5 votes

Just vs. Unjust Law

I do feel that there are two types of laws: One is a just law, and the other is an unjust law. I think we all have moral obligations to obey just laws. On the other hand, I think we have a moral obligation to disobey unjust laws, because non-cooperation with evil is as much a moral obligation as is cooperation with good.

From 2:04 - 3:02


http://youtu.be/jBkgdGIBv00

I think the distinction here is that when one breaks the law that conscience tells him is unjust, he must do it openly, he must do it cheerfully, he must do it lovingly, he must do it civilly, not uncivilly, and he must do it with a willingness to accept the penalty.

And any man who breaks the law that conscience tells him is unjust and willingly accepts the penalty by staying in jail in order to arouse the conscience of the community on the injustice of the law is at that moment expressing the very highest respect for law.

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There are two kinds of law...

There is just law and unjust law. Just law is natural law and, essentially, universal. For example, do not aggress against others; do not steal from others.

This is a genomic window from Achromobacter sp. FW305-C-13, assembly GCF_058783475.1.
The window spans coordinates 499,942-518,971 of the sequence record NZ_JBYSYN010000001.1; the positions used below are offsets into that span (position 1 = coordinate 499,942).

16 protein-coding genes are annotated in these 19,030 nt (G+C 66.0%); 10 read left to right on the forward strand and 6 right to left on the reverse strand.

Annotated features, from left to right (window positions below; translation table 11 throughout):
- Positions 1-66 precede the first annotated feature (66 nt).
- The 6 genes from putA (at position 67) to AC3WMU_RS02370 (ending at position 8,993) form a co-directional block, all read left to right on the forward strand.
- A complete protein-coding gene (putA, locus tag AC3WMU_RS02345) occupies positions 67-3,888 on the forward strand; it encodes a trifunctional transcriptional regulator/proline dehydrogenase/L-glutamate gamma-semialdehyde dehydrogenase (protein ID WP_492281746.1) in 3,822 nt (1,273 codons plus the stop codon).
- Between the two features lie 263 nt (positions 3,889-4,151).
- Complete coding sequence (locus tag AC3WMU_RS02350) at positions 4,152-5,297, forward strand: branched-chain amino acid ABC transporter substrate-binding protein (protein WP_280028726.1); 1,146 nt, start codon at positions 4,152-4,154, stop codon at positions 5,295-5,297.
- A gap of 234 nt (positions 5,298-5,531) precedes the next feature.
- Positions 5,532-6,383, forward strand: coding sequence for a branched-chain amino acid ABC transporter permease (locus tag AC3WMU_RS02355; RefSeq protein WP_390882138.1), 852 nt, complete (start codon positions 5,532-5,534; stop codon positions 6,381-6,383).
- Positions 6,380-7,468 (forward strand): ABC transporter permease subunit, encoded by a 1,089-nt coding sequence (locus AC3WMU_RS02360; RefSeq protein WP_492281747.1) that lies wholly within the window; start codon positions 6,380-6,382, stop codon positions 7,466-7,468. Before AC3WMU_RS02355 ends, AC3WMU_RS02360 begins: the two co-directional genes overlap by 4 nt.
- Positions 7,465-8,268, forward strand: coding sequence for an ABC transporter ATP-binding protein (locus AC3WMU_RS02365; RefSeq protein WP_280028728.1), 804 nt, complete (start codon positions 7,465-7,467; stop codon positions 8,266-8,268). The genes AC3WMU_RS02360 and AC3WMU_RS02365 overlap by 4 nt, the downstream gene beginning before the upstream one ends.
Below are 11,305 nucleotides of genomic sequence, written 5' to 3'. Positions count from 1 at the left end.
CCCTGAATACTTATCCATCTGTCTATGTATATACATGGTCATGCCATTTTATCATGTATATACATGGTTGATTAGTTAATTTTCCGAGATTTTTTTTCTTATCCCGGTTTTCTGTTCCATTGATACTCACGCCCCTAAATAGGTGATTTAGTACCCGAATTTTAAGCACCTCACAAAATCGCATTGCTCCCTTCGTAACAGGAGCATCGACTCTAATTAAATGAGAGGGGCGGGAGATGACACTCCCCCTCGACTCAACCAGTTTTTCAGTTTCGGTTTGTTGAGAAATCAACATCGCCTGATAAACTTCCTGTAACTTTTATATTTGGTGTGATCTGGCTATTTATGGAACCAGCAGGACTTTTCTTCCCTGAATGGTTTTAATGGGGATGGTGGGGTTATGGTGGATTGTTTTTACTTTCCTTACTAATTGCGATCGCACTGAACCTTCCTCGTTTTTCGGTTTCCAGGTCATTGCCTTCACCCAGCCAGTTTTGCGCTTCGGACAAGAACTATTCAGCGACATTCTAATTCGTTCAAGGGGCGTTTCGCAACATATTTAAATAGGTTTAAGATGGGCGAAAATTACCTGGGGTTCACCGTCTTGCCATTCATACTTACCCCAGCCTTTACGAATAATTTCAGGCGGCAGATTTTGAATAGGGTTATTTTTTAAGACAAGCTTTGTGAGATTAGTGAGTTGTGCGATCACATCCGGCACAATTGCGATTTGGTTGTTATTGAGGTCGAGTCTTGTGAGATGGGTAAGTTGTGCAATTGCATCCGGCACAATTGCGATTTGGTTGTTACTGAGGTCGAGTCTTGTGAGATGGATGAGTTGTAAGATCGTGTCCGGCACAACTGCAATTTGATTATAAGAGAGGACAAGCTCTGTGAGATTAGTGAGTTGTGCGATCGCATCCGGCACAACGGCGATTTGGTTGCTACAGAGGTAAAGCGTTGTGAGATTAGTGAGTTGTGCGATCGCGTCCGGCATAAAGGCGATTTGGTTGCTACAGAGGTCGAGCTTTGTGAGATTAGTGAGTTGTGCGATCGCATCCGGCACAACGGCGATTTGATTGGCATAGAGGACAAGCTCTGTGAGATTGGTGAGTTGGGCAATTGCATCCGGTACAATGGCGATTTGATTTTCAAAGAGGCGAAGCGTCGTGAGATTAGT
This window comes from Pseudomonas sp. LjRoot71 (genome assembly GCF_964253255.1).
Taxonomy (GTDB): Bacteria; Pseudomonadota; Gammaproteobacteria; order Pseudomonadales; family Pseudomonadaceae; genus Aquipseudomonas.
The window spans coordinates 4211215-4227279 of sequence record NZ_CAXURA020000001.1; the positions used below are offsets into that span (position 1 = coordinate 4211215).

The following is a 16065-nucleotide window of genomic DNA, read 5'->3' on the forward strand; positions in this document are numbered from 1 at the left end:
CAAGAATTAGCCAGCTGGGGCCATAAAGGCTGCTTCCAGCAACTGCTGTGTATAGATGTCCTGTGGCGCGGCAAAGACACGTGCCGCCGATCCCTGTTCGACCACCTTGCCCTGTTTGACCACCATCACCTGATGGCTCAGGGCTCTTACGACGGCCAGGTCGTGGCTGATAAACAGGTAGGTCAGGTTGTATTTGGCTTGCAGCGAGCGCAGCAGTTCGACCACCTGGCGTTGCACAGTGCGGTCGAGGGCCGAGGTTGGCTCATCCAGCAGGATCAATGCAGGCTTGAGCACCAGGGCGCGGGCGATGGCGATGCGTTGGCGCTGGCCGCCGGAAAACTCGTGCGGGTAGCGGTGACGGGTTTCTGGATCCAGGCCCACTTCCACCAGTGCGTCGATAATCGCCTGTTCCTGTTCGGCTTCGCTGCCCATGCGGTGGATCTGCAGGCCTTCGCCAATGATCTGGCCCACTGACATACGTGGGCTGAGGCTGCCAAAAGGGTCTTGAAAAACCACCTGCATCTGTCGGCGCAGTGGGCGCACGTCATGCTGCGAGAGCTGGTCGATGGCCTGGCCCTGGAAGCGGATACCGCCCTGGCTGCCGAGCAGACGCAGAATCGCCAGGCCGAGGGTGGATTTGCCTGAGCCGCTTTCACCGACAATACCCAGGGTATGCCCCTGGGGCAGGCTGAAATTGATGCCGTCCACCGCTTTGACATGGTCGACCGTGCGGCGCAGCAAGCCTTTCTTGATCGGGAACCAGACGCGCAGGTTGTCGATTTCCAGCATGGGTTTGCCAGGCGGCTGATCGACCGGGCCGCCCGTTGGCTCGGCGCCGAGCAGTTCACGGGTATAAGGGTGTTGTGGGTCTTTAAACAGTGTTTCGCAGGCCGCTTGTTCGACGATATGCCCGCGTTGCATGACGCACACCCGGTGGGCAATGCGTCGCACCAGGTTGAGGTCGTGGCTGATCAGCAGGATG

Unjust law is anything that does not follow from natural law. For example, pay your taxes (setting aside for the moment the "show me the law" angle); do not drive faster than 75 mph; black people can't own firearms. These can also be called arbitrary laws.

The fact that a person is willing to suffer for the violation of arbitrary laws indicates his respect for the law as MLK says. But this is an error. Arbitrary laws deserve no respect. There is no virtue in suffering for them. There is virtue in disobeying them. I can see disobeying them boldly, as in the colonial "Tea Parties" and "tar and featherings." I see no reason to disobey them openly, civilly, or with willingness to accept the arbitrarily imposed penalties.

Now here is some sound

Now here is some sound thinking that really helps me understand conflicts in my own mind. I do not want to be the creator of right versus wrong by excusing my own actions in my own mind, but I must follow what I truly believe to be the just law. The willingness to accept persecution is the bravery required to do the right thing in the face of evil.

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